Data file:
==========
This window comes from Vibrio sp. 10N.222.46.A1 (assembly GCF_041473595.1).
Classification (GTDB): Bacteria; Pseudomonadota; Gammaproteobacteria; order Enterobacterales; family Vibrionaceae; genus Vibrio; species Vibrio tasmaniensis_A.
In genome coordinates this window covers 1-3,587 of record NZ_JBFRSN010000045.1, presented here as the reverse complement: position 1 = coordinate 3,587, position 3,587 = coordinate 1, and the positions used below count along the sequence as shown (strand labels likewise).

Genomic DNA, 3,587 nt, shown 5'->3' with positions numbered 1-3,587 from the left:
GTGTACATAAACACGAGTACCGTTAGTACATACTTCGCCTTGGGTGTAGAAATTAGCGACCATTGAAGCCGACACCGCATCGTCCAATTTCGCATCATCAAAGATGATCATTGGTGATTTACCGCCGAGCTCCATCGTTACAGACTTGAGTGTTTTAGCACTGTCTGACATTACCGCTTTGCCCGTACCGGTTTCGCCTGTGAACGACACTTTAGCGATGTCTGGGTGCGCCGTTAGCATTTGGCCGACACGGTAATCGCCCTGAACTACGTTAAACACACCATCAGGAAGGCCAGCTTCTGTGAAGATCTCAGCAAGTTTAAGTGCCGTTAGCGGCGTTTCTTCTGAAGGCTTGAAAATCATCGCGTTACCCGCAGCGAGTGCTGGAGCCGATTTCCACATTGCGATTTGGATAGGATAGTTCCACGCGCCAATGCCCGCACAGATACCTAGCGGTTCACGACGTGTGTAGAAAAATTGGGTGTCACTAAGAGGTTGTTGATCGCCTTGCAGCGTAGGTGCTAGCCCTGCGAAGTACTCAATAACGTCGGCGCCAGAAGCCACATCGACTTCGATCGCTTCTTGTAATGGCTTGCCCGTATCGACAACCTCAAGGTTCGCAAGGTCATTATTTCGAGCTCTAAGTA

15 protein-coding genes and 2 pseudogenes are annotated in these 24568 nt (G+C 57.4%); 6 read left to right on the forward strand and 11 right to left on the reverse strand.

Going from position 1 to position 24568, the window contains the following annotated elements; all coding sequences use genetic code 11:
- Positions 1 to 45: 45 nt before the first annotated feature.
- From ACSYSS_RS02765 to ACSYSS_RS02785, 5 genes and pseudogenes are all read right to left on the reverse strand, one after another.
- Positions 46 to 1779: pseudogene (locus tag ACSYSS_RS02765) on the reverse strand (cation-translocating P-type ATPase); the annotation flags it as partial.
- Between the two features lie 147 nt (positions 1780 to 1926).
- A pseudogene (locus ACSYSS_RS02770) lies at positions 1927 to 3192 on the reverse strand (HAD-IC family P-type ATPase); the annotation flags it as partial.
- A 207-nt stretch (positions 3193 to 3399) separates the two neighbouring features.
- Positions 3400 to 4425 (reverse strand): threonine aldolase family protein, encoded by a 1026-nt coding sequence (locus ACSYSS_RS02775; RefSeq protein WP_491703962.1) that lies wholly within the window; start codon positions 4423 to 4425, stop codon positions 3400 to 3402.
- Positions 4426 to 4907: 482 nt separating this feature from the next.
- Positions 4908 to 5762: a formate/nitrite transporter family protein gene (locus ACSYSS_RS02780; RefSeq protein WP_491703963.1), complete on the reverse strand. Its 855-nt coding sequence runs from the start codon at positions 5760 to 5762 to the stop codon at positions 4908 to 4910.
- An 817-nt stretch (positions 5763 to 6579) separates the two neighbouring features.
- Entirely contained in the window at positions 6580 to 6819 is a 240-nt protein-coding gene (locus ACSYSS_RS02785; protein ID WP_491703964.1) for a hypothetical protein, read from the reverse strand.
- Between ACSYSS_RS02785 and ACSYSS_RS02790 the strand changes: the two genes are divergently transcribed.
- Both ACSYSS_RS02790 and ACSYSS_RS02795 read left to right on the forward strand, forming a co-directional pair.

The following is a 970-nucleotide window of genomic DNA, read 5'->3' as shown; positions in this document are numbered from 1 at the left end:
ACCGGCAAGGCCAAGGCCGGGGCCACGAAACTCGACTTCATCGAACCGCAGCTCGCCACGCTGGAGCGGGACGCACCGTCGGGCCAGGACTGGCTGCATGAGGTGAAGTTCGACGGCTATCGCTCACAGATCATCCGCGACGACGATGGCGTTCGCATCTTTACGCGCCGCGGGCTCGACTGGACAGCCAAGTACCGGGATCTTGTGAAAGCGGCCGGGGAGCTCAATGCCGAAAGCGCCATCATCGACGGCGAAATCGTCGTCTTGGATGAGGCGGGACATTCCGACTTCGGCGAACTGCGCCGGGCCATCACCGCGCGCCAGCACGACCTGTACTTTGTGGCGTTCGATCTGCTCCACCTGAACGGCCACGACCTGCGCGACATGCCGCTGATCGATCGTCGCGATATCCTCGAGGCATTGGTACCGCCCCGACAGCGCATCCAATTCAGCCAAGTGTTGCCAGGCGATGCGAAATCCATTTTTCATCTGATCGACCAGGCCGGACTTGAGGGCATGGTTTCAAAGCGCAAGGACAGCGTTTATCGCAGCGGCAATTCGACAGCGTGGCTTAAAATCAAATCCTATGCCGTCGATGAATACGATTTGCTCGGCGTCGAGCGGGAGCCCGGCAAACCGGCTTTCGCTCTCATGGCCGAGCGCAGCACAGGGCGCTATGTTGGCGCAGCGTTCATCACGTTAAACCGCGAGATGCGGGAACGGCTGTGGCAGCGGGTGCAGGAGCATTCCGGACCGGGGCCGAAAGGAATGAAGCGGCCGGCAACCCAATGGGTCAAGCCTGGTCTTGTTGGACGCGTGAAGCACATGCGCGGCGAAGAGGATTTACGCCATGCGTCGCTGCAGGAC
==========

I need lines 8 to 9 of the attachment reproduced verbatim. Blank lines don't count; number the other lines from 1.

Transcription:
- Positions 1 to 45: 45 nt before the first annotated feature.
- From ACSYSS_RS02765 to ACSYSS_RS02785, 5 genes and pseudogenes are all read right to left on the reverse strand, one after another.